Film festival events slated this weekend
Editor’s note: The Chronicle reported in error on Oct. 30 that the festival kicked off last week. It runs Nov. 5-8. See “http://www.conservationfilm.org”>www.conservationfilm.org for more.
The 7th Annual American Conservation Film Festival (ACFF) kicked off Thursday, Nov. 5, and continues through Sunday in four venues around historic Shepherds-town.
This year’s lineup offers a blend of independently produced films and high-quality broadcast productions with limited theatrical release, covering a range of diverse conservation issues, including water, food, coal, climate, culture, flora, fauna, fish, birds, and lifestyles.
The 2009 ACFF themes reflect an enduring focus-“Predator Purgatory,” as well as an exploration of new horizons in conservation-“We Are What We Eat,” and “Conserving Cultures.”
The 2009 ACFF will serve as the U.S. or world premiere for a half-dozen films, including:
“Running with Wolves” – A biologist and former Olympic athlete struggles with a life-threatening condition, racing against time to save a pack of wolves in the Canadian Rockies;
“In the Company of Moose” – A filmmaker explores his biologist father’s lifelong passion and study of moose in Denali National Park; and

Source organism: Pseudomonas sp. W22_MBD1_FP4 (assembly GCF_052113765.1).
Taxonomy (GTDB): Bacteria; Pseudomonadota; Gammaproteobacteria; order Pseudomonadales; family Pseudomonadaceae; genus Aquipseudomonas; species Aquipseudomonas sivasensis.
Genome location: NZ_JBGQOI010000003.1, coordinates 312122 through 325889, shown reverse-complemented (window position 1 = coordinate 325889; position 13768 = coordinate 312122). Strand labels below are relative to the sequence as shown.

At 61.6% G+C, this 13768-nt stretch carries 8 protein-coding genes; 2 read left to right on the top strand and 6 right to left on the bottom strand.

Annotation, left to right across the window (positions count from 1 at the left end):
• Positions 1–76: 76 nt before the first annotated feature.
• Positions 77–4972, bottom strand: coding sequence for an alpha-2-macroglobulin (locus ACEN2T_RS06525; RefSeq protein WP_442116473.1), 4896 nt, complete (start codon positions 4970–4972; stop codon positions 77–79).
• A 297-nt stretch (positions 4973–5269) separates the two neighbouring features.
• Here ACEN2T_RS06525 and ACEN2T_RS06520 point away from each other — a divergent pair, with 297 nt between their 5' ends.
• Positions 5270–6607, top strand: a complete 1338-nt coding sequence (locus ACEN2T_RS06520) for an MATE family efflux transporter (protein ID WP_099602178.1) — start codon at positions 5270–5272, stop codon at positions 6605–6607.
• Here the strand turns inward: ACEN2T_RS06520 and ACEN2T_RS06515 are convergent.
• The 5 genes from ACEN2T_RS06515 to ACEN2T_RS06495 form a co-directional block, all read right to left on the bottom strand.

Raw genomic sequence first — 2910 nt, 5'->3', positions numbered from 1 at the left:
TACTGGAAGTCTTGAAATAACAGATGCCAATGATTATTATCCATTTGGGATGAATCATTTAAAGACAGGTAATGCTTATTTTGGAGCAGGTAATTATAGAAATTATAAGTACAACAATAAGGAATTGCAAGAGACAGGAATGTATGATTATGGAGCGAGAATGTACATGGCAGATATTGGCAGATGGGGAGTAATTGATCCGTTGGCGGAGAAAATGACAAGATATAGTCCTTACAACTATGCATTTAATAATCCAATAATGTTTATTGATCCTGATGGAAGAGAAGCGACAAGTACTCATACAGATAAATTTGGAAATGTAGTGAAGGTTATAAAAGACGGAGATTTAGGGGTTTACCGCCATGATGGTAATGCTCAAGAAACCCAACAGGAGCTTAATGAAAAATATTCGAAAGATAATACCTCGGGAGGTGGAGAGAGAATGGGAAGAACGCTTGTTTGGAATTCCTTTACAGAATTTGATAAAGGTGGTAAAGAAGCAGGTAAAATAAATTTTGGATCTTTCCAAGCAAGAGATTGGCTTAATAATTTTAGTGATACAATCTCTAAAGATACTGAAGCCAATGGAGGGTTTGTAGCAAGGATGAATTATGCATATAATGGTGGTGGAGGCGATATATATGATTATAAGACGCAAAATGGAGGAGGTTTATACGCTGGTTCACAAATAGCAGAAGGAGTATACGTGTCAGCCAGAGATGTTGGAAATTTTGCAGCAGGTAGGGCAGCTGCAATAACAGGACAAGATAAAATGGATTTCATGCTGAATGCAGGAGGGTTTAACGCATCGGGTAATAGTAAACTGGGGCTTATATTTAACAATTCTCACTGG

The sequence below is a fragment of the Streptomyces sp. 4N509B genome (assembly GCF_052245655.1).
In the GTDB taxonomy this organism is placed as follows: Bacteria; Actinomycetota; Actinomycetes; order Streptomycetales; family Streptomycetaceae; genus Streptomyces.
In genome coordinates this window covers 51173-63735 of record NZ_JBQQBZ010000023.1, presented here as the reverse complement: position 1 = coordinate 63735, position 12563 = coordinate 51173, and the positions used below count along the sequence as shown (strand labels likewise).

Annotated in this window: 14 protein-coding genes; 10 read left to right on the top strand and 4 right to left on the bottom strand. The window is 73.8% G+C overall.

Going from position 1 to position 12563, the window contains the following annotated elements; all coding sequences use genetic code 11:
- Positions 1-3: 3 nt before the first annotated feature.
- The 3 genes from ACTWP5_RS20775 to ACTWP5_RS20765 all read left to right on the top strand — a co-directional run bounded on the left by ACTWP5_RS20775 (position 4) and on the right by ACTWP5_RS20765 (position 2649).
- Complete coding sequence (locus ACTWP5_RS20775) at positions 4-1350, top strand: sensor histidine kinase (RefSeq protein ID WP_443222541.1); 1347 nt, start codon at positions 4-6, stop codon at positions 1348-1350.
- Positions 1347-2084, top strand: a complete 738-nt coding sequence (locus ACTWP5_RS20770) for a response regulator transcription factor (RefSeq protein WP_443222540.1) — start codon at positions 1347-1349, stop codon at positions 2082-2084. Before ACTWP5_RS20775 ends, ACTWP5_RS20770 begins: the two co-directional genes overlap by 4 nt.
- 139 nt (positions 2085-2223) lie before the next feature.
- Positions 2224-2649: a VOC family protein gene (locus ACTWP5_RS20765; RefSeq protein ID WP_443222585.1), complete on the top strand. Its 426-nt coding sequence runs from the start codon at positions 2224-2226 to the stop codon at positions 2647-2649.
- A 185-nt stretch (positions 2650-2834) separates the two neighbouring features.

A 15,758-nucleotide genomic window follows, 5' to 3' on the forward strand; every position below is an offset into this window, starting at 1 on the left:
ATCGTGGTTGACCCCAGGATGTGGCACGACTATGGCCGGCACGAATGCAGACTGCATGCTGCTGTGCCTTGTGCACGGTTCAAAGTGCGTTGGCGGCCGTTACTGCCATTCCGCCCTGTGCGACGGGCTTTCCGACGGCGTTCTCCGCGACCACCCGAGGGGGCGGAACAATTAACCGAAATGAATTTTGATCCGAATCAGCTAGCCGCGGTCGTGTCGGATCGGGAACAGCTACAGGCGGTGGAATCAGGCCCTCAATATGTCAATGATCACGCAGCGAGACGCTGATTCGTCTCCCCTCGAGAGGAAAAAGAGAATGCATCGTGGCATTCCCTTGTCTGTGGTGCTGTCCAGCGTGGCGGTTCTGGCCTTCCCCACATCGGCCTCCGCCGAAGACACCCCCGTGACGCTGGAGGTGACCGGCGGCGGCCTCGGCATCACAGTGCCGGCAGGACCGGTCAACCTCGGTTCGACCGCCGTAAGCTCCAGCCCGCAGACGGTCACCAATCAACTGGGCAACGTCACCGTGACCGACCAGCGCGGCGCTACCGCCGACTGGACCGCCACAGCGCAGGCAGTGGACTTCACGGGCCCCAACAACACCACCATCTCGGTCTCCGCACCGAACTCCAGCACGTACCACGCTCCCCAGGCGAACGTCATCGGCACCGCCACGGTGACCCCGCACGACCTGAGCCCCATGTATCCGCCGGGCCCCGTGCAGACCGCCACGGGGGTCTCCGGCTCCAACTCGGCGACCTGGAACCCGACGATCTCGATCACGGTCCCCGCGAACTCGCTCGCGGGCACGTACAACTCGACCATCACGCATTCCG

“Wings Over the Marsh” – A lush, evocative exploration of the drama of life among birds in a French marsh.
American Conservation Film Festival Lineup
On Saturday, Nov. 8, ACFF will screen films suitable for children and families. The free, family-friendly programming also includes a Photo Safari. Professional photographers will provide children with digital cameras and offer instruction on capturing nature images during a walk around the Fish and Wildlife Service’s National Conservation Training Center. Children will receive a disk of their photographic efforts at the conclusion of the activity.
The Festival will once again feature the popular “Conservation in Context” series, offering notable and knowledgeable speakers presenting information and sparking discussion on conservation issues. The 2009 ACFF speakers include: marine ecologist Dr. Elliott Norse; author and farmer Joel Salatin; evolutionary and conservation biologist Dr. Michael Soule; freelance journalist and author, William Stolzenburg; and writer/producer/director Phyllis Geller. (Full bios available at www.conservationfilm.org)
A festival pass covering admission to all films, presentations, and activities is available for $20. Passes may be purchased through www.conservationfilm.org prior to the Festival, or on-site at the Shepherdstown War Memorial Building, 102 E. German St., Shepherdstown, WV 25443
The schedule for the 2009 Festival, film descriptions, trailers, and speaker bios can be found at www.conservationfilm.org.
For more information, or to volunteer to help with Festival activities, please contact the American Conservation Film Festival at (304) 876-7373, or email email@example.com.
ACFF is a non-profit organization funded in part through grants from the Keith Campbell Foundation for the Environment, the West Virginia Film Office, the West Virginia Humanities Council, Two Rivers Giving Circle, the Arts and Humanities Alliance of Jefferson County (WV), and through generous donations from conservation-minded businesses and individuals, and supporters of the arts.